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News Analysis
Comcast Struggles to Explain Video Sub Decline 
By Swanni

Washington, D.C. (May 2, 2013) - In October 2008, Multichannel News' Ted Hearn reported that Comcast had 25.1 million video subscribers, or 25.7 percent of the entire pay TV audience.

That was so long ago that Hearn has left trade journalism and is now the vice president of communications for the American Cable Association. And Comcast now has just 21.9 million video subs, a distressing decline of 3.2 million in four years plus. Not only that, Comcast has yet to enjoy a financial quarter of video sub gains since Mr. Hearn put his pen to paper in 2008.

The cable operator has worked hard to stem the tide, reporting in the fourth quarter of 2012 that it lost just 7,000 video subscribers, its best result in years. So industry observers yesterday were anxious to hear how Comcast did when it released its 2013 first quarter report.

Well, the nation's largest cable operator lost an additional 60,000 video subs, which marked an end to decreasing losses because it lost just 37,000 video customers in the first quarter of 2012.

Comcast executives yesterday seemed a bit embarrassed when they faced questions from Wall Street analysts on why the losses continue. In fact, they might have been so embarrassed that they offered what appeared in this reporter's view to be a most illogical and confusing explanation.

Company CFO Michael Angelakis first suggested to the analysts that the timing of monthly rate increases could have been a factor. The cable operator notified subscribers in the first quarter that the cost of some programming packages would soon rise.
"In the first quarter, we lost 60,000 video customers, compared to a loss of 37,000 in last year’s first quarter. During the quarter, we accelerated the timing of rate adjustments and implemented increases to 72 percent of our customer base versus 62 percent in the first quarter of 2012," Angelakis said.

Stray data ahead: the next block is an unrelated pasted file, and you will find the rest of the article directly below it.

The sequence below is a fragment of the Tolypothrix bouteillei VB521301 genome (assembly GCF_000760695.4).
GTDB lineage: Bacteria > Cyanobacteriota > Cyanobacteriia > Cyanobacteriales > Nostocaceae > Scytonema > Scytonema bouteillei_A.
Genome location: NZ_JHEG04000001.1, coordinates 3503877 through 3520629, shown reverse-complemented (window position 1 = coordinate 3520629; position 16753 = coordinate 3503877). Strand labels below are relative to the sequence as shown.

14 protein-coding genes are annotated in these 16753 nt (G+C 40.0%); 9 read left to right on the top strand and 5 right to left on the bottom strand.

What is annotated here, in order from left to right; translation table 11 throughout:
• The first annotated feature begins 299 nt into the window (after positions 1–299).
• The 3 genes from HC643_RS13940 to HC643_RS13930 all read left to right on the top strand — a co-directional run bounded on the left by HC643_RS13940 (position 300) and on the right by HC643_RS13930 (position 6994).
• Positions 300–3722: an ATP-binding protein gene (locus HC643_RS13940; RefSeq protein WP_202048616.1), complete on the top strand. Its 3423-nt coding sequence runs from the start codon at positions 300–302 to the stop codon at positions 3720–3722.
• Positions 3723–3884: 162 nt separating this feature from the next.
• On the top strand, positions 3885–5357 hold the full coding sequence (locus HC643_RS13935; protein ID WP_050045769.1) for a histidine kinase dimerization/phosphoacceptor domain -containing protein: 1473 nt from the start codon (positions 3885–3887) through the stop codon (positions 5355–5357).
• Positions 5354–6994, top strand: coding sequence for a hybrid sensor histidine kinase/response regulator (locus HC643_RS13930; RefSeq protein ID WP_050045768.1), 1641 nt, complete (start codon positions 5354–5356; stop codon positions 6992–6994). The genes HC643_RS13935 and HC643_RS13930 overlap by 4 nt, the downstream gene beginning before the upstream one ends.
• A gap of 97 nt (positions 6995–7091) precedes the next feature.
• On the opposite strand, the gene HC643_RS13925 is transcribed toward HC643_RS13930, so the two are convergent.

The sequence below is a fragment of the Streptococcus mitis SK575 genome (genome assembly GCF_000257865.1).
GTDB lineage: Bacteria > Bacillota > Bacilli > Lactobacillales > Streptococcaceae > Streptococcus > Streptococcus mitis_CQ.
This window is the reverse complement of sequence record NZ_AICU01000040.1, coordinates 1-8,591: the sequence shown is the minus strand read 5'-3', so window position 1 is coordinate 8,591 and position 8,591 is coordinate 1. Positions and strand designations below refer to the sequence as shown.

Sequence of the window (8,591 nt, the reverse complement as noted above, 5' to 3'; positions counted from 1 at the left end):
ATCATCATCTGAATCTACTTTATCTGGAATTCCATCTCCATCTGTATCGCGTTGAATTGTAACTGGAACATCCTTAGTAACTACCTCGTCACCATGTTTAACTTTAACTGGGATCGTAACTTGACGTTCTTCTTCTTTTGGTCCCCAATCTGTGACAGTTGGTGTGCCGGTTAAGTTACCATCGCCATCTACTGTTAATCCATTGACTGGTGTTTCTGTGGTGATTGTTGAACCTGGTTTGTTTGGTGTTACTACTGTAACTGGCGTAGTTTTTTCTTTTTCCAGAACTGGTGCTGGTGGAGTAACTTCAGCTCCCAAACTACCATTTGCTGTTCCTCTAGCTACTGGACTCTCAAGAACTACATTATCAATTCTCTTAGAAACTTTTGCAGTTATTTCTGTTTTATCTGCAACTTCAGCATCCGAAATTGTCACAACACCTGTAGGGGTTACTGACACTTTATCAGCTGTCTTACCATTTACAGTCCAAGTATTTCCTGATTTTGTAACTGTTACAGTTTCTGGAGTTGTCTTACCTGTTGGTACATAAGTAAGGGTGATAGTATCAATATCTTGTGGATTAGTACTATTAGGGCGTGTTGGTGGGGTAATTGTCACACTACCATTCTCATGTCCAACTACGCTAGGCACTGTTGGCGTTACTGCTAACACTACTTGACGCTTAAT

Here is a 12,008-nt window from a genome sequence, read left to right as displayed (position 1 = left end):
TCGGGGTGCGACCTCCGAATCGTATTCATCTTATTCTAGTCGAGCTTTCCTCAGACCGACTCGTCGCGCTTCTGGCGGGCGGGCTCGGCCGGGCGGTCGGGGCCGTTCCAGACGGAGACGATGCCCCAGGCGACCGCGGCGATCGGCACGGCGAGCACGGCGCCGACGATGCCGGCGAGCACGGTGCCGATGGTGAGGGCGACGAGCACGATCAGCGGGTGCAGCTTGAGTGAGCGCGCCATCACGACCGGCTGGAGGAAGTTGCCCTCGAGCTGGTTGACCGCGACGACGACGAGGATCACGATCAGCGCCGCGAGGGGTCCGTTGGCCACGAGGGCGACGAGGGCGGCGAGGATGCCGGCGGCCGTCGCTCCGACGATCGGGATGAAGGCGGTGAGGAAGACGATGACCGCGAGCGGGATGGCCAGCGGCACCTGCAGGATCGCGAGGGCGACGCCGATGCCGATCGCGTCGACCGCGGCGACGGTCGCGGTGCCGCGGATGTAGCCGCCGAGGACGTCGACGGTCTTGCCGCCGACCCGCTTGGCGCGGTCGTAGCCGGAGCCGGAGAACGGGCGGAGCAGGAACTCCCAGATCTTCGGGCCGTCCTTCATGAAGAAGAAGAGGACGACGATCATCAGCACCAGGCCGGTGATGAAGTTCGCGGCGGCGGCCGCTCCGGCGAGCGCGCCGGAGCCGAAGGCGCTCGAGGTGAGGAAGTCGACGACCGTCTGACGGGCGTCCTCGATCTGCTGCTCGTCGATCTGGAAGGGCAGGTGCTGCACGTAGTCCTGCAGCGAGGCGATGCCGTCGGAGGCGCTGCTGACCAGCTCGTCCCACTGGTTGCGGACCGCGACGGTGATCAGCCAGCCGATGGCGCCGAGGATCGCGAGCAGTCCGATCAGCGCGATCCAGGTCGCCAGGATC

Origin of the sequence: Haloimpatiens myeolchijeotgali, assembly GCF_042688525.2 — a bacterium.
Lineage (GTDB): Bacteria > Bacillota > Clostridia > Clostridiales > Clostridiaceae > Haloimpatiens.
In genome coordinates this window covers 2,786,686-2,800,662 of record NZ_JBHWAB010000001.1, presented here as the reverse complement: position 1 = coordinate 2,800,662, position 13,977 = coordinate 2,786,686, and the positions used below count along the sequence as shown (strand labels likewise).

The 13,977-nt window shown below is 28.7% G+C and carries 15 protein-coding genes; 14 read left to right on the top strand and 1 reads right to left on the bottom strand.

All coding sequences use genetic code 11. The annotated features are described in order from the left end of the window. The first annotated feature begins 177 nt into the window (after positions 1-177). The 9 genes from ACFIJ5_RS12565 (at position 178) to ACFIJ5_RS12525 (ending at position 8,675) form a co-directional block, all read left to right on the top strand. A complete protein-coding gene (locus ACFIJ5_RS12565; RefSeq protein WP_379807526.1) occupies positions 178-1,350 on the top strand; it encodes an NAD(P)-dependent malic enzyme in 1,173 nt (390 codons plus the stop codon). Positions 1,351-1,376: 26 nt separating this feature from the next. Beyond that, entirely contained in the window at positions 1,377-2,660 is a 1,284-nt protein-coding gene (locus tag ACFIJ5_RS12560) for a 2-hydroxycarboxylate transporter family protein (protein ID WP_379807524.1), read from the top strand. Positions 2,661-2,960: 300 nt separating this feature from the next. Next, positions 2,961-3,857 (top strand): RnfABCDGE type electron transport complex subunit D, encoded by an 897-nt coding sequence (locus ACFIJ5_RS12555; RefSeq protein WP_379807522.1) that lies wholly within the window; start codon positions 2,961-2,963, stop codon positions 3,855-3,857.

But then the company's chief financial officer went deep into the weeds to further explain the video losses.

"About half of our video subscriber losses were due to the methodology we use to count [MDU] subscribers under our bulk contracts and the other half were primarily video-only customers," he said. "As you may know, we count video customers that are billed under bulk contracts on an FCC equivalent or (EVU) basis, which results in fewer customers as rates increase. In order to improve our transparency in how we report and manage these bulk contracts, we’ll be changing our external reporting to a billable units methodology at the end of the year. We believe this change will reinforce our operational focus in this customer segment, and align our video customer account methodology with the rest of the cable industry."

Got that?

If you do, tell me what it means.

Okay, I'm being sarcastic. Basically, Angelakis is saying that much of the blame for the first quarter losses can be attributed to a "account methodology" for counting bulk subscribers that somehow is not 'aligned' with 'the rest of the cable industry.'

He would have us believe that Comcast, which has been desperately trying to show the industry that it has stopped video subscribers from leaving, continued to use an accounting process that was destined to report that more video subscribers did indeed leave in the first quarter.

Does that make sense to you? Wouldn't Comcast change this accounting procedure before the first quarter to ensure a more positive result when so many industry officials and investors were looking for one?

Sorry, I have to conclude that Comcast yesterday tried to create a double-talk smokescreen to thwart tough questions about the continuing video losses.

Deutsche Bank analyst Doug Mitchelson later quizzed about Angelakis about the counting of bulk video subscribers and how it might have affected the overall total.

To his credit, Angelakis chose to respond by talking about the rate increases, rather than the bulk counting methodology.  But at this point, you have to question that reason, too. The CFO said that in the first quarter of 2012, 62 percent of subscribers were alerted to an upcoming rate increase, compared to 72 percent in 2013.

That's about a 15 percent increase. However, the actual number of video losses in the first quarter of 2013 compared to 2012 was roughly 62 percent higher.

So the rate increase doesn't explain it, either.

Bottom line: Comcast still has a major problem keeping current video subscribers and attracting new ones. And any amount of industry-speak and double-talk won't change that.

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